We don't know whether Monroe G. Haines Sr. is serious about resigning as the unofficial guardian of the stream that runs along Railroad Avenue in Westminster and empties into the West Branch of the Patapsco River. He has submitted his resignation and announced he will engage in other volunteer efforts where he is "more appreciated." If the 70-year-old Mr. Haines does retire from his self-assigned watchdog role, all of us who live and work in this county will be worse off for it.
During the past six years, Mr. Haines has been relentless in working to protect the stream from pollution. He is a card-carrying member of the "I am mad as hell and I am not going to take it any more" school of public protest. He believes the stream should be as pristine as when he was a boy.
Virtually every day, Mr. Haines walks the length of the stream checking its clarity and smell. The smallest amount of pollution upsets him.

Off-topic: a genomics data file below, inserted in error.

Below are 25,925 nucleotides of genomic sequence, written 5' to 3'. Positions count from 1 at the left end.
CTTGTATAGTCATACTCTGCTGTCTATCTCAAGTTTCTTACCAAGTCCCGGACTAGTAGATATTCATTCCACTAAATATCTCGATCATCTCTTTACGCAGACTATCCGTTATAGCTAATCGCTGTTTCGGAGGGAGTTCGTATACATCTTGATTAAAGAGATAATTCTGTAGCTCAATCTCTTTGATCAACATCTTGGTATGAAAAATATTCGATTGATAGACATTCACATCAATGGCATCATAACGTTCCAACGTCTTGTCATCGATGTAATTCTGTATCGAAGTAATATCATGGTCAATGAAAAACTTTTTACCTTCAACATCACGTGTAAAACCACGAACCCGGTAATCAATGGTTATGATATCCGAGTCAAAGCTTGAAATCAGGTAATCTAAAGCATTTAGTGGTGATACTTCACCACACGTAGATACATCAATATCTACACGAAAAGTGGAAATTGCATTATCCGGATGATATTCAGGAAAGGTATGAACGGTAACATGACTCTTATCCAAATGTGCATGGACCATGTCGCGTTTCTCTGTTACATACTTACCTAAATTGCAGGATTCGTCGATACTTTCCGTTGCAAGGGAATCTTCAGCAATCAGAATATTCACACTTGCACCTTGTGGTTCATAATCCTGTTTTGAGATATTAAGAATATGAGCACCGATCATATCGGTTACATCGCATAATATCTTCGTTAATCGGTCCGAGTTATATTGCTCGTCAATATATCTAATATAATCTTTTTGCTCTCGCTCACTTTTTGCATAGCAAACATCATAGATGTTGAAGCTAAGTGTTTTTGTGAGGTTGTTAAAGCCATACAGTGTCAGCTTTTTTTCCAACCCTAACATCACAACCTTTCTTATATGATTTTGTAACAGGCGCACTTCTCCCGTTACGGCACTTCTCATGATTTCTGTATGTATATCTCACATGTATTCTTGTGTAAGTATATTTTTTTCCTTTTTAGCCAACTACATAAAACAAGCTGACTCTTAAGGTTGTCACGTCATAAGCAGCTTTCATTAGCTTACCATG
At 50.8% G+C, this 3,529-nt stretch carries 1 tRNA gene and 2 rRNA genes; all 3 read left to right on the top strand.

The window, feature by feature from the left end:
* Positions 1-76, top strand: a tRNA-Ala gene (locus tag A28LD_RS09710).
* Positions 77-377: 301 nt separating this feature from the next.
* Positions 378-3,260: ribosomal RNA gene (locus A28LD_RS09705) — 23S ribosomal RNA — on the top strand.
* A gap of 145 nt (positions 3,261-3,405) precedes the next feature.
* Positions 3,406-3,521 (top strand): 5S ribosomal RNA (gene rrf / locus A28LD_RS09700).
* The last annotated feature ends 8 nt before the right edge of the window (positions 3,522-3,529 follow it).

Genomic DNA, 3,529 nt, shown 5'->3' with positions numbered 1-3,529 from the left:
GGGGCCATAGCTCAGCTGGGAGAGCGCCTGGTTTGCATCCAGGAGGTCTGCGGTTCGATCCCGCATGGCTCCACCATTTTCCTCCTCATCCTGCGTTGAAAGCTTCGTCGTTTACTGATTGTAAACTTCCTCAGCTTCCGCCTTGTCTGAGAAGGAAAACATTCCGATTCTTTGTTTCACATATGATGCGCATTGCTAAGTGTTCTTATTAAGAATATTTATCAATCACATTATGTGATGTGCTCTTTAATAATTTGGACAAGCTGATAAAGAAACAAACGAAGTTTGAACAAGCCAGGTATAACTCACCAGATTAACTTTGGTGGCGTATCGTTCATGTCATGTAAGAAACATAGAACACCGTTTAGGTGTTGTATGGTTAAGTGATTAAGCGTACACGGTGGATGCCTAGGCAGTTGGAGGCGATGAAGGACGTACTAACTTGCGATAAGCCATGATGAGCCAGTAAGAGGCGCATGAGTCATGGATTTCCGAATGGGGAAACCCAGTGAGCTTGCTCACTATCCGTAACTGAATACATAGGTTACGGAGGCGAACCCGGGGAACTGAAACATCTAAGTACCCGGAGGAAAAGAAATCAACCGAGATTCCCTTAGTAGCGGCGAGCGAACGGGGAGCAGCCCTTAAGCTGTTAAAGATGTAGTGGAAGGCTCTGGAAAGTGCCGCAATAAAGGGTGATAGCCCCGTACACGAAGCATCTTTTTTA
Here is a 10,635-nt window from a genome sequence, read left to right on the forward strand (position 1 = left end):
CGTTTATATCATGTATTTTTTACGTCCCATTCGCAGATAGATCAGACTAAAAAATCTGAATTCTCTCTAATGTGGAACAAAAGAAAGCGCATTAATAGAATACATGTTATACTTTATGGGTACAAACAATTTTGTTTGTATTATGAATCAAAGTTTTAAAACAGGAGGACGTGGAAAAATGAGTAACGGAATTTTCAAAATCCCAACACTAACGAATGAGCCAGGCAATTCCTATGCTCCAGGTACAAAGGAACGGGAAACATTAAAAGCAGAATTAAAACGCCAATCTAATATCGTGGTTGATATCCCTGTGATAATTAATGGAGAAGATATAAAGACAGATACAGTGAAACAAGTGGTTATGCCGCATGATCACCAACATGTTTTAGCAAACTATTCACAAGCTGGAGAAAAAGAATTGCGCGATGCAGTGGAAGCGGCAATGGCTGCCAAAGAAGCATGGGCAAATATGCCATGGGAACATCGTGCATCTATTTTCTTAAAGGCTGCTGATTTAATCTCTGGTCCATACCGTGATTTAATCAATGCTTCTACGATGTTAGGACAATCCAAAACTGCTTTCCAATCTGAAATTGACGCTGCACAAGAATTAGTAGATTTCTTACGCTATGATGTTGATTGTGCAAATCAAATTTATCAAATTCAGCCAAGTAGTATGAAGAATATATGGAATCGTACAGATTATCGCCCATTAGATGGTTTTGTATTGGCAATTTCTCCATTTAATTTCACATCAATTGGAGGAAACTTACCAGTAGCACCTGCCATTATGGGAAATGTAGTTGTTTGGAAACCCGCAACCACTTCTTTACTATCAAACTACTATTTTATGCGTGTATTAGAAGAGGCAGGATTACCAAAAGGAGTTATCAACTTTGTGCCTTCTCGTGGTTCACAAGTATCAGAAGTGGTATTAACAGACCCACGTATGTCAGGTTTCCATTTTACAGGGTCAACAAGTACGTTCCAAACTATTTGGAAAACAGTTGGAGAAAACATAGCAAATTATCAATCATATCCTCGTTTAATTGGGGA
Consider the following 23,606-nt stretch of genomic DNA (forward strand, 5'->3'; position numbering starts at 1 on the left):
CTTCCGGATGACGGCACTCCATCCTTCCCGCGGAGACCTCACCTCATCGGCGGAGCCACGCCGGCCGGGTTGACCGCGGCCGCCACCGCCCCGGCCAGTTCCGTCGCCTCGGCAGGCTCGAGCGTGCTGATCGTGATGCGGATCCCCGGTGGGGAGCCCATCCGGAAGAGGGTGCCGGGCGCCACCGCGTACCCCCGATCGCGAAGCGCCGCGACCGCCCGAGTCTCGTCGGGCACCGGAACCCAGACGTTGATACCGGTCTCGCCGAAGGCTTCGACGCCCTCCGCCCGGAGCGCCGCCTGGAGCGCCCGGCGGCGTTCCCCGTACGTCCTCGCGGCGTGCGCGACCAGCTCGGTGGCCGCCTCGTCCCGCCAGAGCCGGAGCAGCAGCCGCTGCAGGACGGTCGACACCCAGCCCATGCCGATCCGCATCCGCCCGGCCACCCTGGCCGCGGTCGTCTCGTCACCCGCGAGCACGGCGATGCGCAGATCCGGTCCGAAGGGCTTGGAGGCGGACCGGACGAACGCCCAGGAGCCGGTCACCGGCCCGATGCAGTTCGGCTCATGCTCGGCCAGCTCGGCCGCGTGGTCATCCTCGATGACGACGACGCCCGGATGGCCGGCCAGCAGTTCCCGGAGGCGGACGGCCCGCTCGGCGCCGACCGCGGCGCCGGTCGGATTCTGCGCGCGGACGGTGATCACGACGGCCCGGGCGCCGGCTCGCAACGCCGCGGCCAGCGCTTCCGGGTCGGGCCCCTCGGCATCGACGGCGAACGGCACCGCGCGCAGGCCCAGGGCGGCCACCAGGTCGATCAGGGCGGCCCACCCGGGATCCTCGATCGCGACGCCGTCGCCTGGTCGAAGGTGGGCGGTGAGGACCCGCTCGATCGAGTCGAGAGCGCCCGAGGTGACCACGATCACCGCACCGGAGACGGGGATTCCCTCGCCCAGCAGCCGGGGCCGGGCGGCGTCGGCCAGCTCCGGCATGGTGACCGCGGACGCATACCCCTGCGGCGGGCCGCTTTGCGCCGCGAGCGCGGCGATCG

When workers from Maryland Midland Railway dumped railroad ties into the stream, Mr. Haines cajoled Westminster Mayor W. Benjamin Brown into writing the railroad a letter. The company cleaned up the mess. When businesses located along the stream dumped chemicals, waste water or sludge into its waters, Mr. Haines collected the offending liquids and shamed state and county officials into enforcing anti-pollution laws.
His vigilance is not always welcomed. Last year, a worker using a high-pressure hose drenched Mr. Haines while he was cleaning up some debris. Some county and state bureaucrats don't like him. He pushes and pushes until he gets his way.
We believe that the most fitting tribute to Mr. Haines and his zealotry on behalf of this neglected stream would be to name it after him. We think "Haines Run" has a good ring.
The U.S. Geological Survey is responsible for naming streams. People interested in having the stream named for Mr. Haines should write to: Roger Payne, Executive Secretary, Domestic Geographic Names, U.S. Board of Geographic Names, 523 National Center, Reston, VA, 22092.
Naming the stream isn't enough, however. To really show our appreciation for Mr. Haines' efforts, we ought to ensure that this stream runs just as clear and pristine as it did when Mr. Haines was a boy.